Twenty-five memoranda of understanding have been already signed with Russian companies concerning their participation in RIZ. They include manufacturers of biochemistry products and fertilisers, construction materials, metal structures, composite materials, farming machinery, electrical goods, oil and gas equipment and dock facilities. 

Egypt meets many of the requirements demanded by such a zone. It has free trade agreements with 72 countries, excellent logistics and is close to the Suez Canal, all factors that help reduce costs for exporters. Strong relations between Moscow and Cairo are also an asset. The potential of RIZ is huge.

Are many agreements expected to be signed during the two-day forum?

The number of Russian companies eyeing the African market is growing and we expect cooperation agreements to be signed by Russian manufacturers and African partners. They will be large-scale agreements covering areas such as infrastructure and energy. 

There will be a memorandum of cooperation with Nigeria over the Ajaokuta Steel Plant construction project. It will be symbolic for us. We will be returning to a project that began in Soviet times. There are some hurdles remaining though. The local government, for example, has yet to conclude plant concession agreements with foreign investors. Negotiations between representatives of the Federal Government of Nigeria and the State of Kogi and the management of the Ajaokuta Steel Plant on the one hand, and Afreximbank on the other, have already been held, and there are ongoing meetings backed by the Russian Embassy in Nigeria.

Are the agreements due to be signed at the forum industry-specific? 

Yes. Many involve developing railroad infrastructure and railroad equipment supplies. For example, one of the agreements covers the supply of more than 1,000 passenger cars for Egyptian National Railways. Meetings are planned with ministers of transport from a number of African countries to discuss priority projects.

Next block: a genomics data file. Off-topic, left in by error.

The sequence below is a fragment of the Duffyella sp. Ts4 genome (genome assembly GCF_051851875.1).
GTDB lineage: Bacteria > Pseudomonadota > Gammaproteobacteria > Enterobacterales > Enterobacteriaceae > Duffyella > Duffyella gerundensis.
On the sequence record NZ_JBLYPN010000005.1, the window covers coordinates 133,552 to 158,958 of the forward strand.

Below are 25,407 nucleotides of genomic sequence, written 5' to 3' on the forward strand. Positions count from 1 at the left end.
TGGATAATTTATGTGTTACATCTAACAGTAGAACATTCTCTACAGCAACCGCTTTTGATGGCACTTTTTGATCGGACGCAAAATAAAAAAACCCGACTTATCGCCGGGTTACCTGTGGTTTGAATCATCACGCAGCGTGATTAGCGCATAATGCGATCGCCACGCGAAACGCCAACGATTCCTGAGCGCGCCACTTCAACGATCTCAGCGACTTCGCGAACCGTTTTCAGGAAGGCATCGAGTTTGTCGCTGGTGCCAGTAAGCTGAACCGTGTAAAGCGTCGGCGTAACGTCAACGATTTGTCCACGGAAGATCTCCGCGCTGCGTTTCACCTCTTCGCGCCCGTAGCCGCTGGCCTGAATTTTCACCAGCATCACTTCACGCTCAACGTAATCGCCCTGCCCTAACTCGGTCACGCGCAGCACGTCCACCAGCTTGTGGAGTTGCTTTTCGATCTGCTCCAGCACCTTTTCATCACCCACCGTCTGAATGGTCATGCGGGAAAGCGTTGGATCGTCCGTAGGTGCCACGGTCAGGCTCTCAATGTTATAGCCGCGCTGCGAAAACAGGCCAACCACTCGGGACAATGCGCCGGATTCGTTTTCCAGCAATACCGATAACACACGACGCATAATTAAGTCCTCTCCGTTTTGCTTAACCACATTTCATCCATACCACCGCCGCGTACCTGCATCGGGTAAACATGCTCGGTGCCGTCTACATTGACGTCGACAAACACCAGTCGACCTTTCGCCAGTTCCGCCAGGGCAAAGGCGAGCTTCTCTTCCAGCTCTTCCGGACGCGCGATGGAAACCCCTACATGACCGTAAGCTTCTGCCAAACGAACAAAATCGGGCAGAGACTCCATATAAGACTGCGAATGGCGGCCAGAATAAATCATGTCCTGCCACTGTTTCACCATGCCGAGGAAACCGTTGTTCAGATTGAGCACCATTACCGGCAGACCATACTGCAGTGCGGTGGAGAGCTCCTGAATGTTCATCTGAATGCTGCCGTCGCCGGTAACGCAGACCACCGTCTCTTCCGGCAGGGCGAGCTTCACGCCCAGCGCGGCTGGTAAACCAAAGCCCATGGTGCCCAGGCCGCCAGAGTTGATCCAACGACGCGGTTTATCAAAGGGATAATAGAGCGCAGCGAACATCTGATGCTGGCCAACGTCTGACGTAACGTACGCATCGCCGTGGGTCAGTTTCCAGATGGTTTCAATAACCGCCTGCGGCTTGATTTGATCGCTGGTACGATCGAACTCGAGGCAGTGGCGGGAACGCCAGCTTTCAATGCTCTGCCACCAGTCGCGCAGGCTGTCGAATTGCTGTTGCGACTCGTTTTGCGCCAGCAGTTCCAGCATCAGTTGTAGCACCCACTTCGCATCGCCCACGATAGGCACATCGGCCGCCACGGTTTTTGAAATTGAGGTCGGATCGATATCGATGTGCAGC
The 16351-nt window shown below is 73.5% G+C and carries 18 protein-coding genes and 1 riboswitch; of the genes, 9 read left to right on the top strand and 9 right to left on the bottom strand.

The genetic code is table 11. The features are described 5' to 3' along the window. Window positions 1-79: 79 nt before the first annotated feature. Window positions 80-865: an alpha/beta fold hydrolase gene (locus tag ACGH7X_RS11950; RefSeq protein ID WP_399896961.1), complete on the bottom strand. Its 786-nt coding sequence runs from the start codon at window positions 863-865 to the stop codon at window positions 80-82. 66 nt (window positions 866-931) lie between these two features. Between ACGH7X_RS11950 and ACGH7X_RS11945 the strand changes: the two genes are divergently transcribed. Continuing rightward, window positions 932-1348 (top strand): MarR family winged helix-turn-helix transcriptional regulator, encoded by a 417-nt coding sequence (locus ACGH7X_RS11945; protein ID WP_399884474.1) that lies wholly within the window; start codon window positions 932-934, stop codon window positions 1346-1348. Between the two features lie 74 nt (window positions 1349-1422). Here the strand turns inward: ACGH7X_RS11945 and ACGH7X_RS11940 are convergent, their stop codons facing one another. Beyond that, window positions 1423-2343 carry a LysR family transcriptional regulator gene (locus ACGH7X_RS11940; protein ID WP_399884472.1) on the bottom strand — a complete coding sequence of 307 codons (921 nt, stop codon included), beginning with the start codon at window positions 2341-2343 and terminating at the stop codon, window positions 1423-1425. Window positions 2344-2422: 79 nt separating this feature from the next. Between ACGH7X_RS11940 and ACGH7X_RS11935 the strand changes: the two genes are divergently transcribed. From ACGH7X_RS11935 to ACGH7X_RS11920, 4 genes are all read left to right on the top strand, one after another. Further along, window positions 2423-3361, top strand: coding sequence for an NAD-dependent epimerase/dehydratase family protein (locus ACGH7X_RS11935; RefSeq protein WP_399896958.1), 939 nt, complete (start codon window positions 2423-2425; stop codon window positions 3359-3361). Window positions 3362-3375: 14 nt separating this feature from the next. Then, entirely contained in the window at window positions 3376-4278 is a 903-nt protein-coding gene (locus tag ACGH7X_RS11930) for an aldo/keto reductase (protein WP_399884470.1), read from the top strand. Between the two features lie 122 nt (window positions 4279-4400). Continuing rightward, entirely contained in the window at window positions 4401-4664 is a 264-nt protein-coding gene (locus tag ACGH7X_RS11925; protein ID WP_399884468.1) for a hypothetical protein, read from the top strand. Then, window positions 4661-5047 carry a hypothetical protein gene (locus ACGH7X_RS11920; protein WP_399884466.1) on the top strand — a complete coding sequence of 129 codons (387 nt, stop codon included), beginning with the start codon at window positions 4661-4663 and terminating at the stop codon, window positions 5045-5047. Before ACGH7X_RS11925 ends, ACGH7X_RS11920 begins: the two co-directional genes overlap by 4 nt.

And other bilateral Russia-Africa projects…

First I would mention the Darwendale mining project in the Republic of Zimbabwe. The deposits are enormous, with a potential of up to 1,350 tons of output. The total project budget is around $1 billion, and it will be financed by a syndicate led by Afreximbank. 

We are also signing cooperation agreements to promote Russia’s civil aviation industry, and covering land reclamation. Several memoranda are due to be signed between Russian and Angolan companies. 

Will there be funding agreements? 

We expect to sign an agreement to create a mechanism for Russian-African trade finance. REC, Russian banks and international partners will join together to create a settlement platform with a $5 billion capacity. The agreement aims to boost cooperation with the African countries and ensure payment of deliveries of Russian goods to Africa. The platform will help absorb trade risks and cover goods that enjoy international demand.

I would also like to mention a memorandum of partnership  between REC, JSC and First Bank of Nigeria Limited, which aims to encourage trade between Russia and not only Nigeria, but other countries where the First Bank of Nigeria has a presence, states like Gambia, Ghana, Guinea, Senegal and Sierra Leone. 

*A version of this article appears in print in the 24 October, 2019 edition of Al-Ahram Weekly.